Strategic guidance documents (National Security Strategy, National Defense Strategy, and Operational Imperatives) inform airmen engineers that the homeland is no longer a sanctuary and they must be ready to defend it from multi-domain attacks. Consistent with this guidance, infrastructure risk management is being expanded to address climate, cyber, and kinetic threat risks.
To counter an assertive China, the Secretary of the Air Force established seven operational imperatives to change the department’s posture, with infrastructure prominent in two imperatives. Long-range fires will put air bases at risk in a conflict with China or Russia, and they will no longer be sanctuaries. As a result, one of the imperatives will counter this threat by strengthening the resiliency of air bases, their sustainment, and communications. Furthermore, the department cannot assume that our adversaries will give us notice to mobilize. Another imperative will improve our ability to transition from a peacetime to war-time posture by countering anticipated cyber threats to computer systems and industrial control systems. These imperatives are allowing airmen engineers to reexamine what holistic infrastructure risk means.
While the character of the engineering mission may be changing with the emergence of China as a strategic competitor, the nature of our engineering has not. Installations will continue to be built, maintained, and recovered by airmen engineers. It will be done using asset management principles executed by agile, innovative, and ready airmen engineers, underpinned by the I2S.
In the coming years, airmen engineers will take a leading role in constructing passive defense measures to enable the Air Force’s scheme of maneuver and mitigate the growing threat of Chinese missiles at air bases across the Indo-Pacific. They will reduce control system vulnerabilities while continuing to minimize the impact of failing facilities across the enterprise.
I2S empowers airmen engineers to look critically at standards, processes, and capabilities to identify areas for improvement as they manage full-spectrum infrastructure risk. Recent successes include both the new risk-based hangar fire suppression system standard and the new enterprise facility footprint growth policy designed to cap growth. However, we still have work to do as our installations and air and space power projection platforms continue to erode. Multi-domain threats are driving new vulnerabilities. Airmen engineers have to mitigate infrastructure failures and enable air and space bases as power projection platforms.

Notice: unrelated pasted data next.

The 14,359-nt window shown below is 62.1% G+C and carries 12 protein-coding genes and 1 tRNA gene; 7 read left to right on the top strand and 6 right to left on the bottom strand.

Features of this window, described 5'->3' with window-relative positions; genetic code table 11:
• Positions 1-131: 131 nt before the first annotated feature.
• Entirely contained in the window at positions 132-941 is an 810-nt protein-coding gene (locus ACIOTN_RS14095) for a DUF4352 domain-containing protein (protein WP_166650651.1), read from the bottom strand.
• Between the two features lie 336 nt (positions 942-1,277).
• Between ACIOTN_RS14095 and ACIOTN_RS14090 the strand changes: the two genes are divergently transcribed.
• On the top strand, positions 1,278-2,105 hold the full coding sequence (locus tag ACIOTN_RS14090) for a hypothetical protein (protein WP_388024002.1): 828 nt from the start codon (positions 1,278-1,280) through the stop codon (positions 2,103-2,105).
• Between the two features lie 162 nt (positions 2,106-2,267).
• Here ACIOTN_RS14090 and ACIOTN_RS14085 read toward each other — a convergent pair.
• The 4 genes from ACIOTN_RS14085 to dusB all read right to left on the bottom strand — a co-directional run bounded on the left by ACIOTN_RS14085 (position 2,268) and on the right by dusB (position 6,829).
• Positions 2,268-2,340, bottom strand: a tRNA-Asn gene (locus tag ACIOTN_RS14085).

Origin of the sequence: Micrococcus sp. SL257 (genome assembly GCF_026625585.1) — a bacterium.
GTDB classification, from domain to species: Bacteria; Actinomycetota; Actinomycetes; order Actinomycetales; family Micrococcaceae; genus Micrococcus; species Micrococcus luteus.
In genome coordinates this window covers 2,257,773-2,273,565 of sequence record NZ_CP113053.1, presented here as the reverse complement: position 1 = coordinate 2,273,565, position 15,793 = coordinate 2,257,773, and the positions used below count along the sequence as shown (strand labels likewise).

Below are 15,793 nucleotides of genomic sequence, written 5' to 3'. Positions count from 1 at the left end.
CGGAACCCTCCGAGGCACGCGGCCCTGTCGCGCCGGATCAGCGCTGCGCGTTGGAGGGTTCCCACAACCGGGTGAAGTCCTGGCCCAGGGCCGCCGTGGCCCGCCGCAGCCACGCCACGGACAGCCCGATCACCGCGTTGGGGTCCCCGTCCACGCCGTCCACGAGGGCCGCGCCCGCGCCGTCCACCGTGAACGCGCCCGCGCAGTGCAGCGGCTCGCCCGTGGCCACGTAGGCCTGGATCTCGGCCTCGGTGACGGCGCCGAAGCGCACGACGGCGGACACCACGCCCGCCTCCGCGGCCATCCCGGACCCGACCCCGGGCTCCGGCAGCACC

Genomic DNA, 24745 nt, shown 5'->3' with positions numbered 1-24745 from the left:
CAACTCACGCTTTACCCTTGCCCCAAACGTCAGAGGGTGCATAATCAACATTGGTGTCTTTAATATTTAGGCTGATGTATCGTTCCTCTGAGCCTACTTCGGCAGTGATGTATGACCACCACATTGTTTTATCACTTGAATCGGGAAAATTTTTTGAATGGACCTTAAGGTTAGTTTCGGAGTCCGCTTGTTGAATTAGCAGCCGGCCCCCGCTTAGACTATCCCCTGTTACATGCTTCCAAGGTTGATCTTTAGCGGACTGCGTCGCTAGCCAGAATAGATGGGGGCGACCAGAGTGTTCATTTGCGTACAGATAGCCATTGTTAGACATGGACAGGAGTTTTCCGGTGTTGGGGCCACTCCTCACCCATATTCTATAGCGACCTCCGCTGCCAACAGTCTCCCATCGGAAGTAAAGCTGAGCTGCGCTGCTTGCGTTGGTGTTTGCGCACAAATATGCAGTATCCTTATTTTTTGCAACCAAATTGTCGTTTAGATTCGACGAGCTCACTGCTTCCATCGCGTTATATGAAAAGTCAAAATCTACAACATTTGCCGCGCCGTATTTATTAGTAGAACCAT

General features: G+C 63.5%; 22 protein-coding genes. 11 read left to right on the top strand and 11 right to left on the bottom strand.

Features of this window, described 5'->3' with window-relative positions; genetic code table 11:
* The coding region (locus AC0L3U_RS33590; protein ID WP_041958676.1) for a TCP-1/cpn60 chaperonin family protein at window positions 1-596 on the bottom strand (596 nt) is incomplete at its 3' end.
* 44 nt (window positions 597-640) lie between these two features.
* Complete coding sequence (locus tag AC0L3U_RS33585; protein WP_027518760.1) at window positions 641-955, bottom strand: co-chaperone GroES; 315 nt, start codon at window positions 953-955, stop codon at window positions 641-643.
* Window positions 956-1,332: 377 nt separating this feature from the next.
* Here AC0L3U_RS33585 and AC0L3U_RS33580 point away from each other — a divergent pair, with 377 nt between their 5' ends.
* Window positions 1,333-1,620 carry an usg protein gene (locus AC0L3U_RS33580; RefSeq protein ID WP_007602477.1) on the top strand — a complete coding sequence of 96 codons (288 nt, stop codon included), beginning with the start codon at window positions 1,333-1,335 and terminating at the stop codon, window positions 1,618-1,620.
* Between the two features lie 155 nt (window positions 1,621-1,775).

We will need the help of industry as we continue executing I2S and implementing asset management across the U.S. Air Force and U.S. Space Force. Understanding that our standards and processes are not perfect, we seek industry feedback and dialogue on innovative approaches to manage our infrastructure as we tackle today’s national security threats. Numerous opportunities exist for collaboration.
- The Department of the Air Force’s method to update the condition of assets is workforce intensive and occurs on a five-year cycle. How can the department better utilize technology to increase the frequency of data collection while doing it cost-effectively at scale?
- As we implement Executive Order 14057 on clean energy industries, we will construct net zero emission buildings and start inserting “buy clean material” clauses into contracts. How can the Department of the Air Force achieve these goals without driving up construction costs? Are there trade-offs we need to consider?
- How should the Department of the Air Force address the effects of climate change on its installations?
- How should we change our training to ensure industrial control systems cybersecurity is part of the ethos of every airman engineer?
- Are the construction standards in the Unified Facilities Criteria sufficient to protect infrastructure from long-range enemy fires?
- What new construction materials and techniques should be authorized to defend our infrastructure better?
- As the Department of the Air Force increases construction activities at remote locations in the Indo-Pacific, logistics lines will be stressed. Does industry have solutions to provide essential infrastructure services with a significantly reduced logistical footprint?
- What barriers have airmen engineers erected that prevent industry innovation from being considered for adoption and implementation?
Airmen engineers have always worked alongside industry to maintain and care for our infrastructure. As we respond now to the challenge of defending the homeland from China’s growing multi-domain threat, we will require industry’s support more than ever.
The views expressed in this paper are those of the authors and do not reflect the official policy or position of the United States Air Force, the Department of Defense, or the U.S. Government.